Visions of Design
By: The John Ankerberg Show
|By: Jim Virkler; ©2012|
Discussion of the more technical aspects of eye anatomy, including the path of light through the eye–cornea, aqueous humor, lens, and vitreous humor, along with the amazing retina and how it functions–turns out to be tedious for a portion of our population. Their interest may extend only to maintaining eye health with proper care, including dietary practices promoting healthy vision, or how the eye examination may lead to a prescription for corrective lenses. When I visit the ophthalmologist, I sometimes apologize for asking many questions concerning eye function. Doctors in other specialties are also recipients of my “What? Why? How?” queries. Seldom are my requests dismissed. Medical professionals are humbly proud of their professional expertise. They are anxious to share their knowledge of the wonderful workings of their body system specialties.
Curiosity which surpasses our doctor’s office questions may be satisfied by in-depth personal searches. This material is available to laypersons in televised special programs, textbooks, magazines, or internet postings. My interest in more detailed scientific and medical information is driven by desire to share knowledge of the wonders of divine design features evident wherever we look. This blog expresses our conviction that science topics are a powerful apologetic for our Christian beliefs in the reality of God as Creator. The “Theology of Creation” is an under stressed topic in many churches. Here is a link to a previous post under that title:
Each medical specialty dealing with a body system or sub-system is rich with information about the Creator’s design features. The denial of plentiful supernatural design features of the human body appears to be a position of irrationality. This post closes with a brief discussion of the workings of the retina of the human eye. Perhaps it serves to inform readers how much more knowledge is available apart from knowing the familiar truth about rods and cones.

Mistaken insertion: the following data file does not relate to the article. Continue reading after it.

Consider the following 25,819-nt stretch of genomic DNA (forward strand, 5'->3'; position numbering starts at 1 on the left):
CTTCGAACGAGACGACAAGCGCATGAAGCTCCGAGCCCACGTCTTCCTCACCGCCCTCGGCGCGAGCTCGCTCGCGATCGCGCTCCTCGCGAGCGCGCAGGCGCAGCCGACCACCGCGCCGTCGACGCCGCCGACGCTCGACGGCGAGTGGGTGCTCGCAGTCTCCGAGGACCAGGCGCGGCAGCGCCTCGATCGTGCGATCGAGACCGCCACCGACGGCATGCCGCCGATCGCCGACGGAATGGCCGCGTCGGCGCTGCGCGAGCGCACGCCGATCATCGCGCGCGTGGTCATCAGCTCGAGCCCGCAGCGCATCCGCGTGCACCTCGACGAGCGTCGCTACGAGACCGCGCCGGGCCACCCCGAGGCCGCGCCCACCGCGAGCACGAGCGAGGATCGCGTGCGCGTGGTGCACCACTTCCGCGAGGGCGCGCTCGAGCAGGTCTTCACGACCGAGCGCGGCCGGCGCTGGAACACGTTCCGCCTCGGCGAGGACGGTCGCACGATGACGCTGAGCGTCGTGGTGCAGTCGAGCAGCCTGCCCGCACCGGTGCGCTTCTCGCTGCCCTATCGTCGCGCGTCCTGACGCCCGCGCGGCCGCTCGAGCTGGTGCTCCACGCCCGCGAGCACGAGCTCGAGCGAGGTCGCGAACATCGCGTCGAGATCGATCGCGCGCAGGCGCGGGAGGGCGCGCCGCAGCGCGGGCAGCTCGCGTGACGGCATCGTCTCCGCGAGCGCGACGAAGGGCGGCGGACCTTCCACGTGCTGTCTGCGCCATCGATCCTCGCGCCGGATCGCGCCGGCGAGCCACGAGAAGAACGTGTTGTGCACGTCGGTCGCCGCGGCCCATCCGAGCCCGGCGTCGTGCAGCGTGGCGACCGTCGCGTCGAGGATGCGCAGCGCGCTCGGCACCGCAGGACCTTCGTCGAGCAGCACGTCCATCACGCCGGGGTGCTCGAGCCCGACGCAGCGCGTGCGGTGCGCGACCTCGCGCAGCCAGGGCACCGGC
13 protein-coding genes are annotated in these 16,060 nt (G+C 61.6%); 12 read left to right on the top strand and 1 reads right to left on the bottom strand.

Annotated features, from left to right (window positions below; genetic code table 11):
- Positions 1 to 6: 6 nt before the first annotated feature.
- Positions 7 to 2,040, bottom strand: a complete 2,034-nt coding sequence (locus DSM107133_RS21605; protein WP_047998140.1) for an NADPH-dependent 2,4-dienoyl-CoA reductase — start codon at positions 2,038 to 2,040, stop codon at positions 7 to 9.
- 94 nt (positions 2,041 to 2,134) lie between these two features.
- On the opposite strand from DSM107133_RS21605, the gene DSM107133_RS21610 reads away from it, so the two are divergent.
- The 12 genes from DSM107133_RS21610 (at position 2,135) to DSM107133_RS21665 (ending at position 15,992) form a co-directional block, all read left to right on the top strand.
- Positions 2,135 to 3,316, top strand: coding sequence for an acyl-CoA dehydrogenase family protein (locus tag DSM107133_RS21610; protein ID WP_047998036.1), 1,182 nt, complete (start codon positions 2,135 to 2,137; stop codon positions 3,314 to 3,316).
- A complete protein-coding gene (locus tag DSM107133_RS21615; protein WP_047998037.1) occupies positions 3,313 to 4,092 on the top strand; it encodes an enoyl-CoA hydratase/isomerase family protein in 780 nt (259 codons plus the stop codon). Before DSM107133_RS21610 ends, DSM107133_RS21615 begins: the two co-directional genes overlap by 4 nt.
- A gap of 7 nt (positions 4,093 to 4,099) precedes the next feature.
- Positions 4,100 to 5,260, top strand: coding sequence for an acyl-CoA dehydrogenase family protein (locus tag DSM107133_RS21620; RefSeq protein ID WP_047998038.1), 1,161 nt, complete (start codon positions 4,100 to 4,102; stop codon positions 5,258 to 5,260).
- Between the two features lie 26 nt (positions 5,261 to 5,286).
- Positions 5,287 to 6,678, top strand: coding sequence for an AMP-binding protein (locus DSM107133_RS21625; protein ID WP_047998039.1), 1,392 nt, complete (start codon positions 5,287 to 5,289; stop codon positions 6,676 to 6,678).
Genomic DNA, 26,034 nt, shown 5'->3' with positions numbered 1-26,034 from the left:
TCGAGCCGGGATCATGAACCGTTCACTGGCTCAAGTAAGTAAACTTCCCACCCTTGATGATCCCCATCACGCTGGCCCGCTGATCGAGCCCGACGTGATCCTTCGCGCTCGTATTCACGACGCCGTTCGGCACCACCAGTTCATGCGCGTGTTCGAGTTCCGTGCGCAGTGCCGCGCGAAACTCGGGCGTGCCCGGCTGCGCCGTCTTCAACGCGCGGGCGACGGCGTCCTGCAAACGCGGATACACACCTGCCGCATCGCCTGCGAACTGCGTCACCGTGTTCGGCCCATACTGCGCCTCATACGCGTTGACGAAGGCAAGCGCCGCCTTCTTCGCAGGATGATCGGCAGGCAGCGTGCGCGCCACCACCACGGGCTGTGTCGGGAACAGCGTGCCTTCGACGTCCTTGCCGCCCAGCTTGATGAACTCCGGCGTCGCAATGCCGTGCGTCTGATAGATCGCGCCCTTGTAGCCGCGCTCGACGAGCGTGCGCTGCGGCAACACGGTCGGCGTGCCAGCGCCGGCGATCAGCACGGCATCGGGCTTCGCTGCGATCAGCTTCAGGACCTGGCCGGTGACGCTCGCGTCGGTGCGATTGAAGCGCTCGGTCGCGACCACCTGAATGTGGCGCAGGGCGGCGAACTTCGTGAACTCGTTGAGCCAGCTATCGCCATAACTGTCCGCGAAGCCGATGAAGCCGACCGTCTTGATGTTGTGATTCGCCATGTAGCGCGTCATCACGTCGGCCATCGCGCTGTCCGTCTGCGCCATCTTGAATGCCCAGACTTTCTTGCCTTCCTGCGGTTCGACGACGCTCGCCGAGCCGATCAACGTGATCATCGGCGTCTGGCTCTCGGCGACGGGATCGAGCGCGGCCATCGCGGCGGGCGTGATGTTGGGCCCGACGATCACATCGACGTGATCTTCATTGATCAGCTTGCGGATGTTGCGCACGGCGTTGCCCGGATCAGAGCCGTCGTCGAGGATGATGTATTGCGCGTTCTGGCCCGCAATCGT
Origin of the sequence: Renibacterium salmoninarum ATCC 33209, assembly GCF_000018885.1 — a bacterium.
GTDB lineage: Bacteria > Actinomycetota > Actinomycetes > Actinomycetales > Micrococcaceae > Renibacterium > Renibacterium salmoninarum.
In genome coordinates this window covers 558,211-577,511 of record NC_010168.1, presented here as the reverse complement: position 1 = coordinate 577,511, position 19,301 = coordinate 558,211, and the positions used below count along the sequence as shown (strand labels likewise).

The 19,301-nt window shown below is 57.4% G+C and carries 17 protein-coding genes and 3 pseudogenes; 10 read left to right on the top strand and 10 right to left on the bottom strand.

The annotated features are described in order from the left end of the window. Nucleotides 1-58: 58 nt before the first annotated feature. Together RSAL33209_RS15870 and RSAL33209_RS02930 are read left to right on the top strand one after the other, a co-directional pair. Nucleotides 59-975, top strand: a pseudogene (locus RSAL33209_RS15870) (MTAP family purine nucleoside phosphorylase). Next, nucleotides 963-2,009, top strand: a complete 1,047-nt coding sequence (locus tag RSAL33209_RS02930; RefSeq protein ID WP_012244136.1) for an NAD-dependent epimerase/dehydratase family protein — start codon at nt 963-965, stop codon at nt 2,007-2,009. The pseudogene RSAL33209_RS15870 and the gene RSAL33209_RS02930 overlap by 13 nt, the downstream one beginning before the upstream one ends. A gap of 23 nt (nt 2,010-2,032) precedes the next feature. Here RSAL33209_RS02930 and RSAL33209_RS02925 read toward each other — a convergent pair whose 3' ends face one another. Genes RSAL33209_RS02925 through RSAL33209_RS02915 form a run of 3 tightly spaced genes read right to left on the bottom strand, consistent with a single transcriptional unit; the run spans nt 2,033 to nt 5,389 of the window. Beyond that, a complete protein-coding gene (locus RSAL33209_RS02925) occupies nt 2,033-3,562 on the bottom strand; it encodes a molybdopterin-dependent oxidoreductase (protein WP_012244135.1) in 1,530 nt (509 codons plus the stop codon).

The retina serves to transmit point by point information from the outside world to rods and cones and neurons in the retina called ganglion cells. Each atom or molecule of objects in our visual field is the source of a point of light. One friend described visible objects in our external field of vision as “consisting of trillions of data points.” Separate data from these points fall on different parts of the retina, thanks to the precision optics of our eyes. The human retina receives a great abundance of information. 100 million rod cells and 5 million cone cells collect light information from the trillions of data points in our external world. We may agree that the information received by our retina exceeds information produced by our “pixel-rich” cameras and printers.
The energy of photons falling on our retinal rods and cones triggers the production of “all or none” action potentials–electrical impulses triggered in the neurons which lead from the rods and cones known as photoreceptors to other types of cells in the retina: (1) The “all or none” electrical impulses travel to cells in the retina termed bi-polar cells. All bipolar cells are neurons which, in turn, (2) transmit impulses to ganglion cells. Ganglion cells also occur in the retina. All messages then travel as action potentials from ganglion cells to centers in the brain for processing into a meaningful picture. This transfer of information occurs through the optic nerve. The optic nerves, in two sections, eventually terminate in brain centers. For review, we present this flow chart:
Photoreceptors (rods and cones) à bi-polar cells à ganglion cells à axons of the ganglion cells (the optic nerve) à brain centers.
The optic nerve consists of approximately one million nerve fibers carrying only “all or none” electrical impulses to the brain. Before the electrical impulses travel through the axons of the ganglion cells, two other types of cells in the retina, horizontal cells and amacrine cells, help integrate the information received from the rods and cones. They join with bi-polar and ganglion cells to accomplish the integration. This is information processing at an early level. The most extensive information processing and integration occurs in the brain.
Perhaps the information discussed, cursory as it is, arouses a generous portion of wonder, along with the desire to investigate these topics on your own. We trust readers recognize the futility of a naturalistic explanation for the thousands of wonders surrounding us at every level, both in the living world and the material cosmos. In the world of life, particularly human life, we must also consider the problems posed by the belief that naturalistic evolution, even theistically guided evolution, brought these wonders into existence.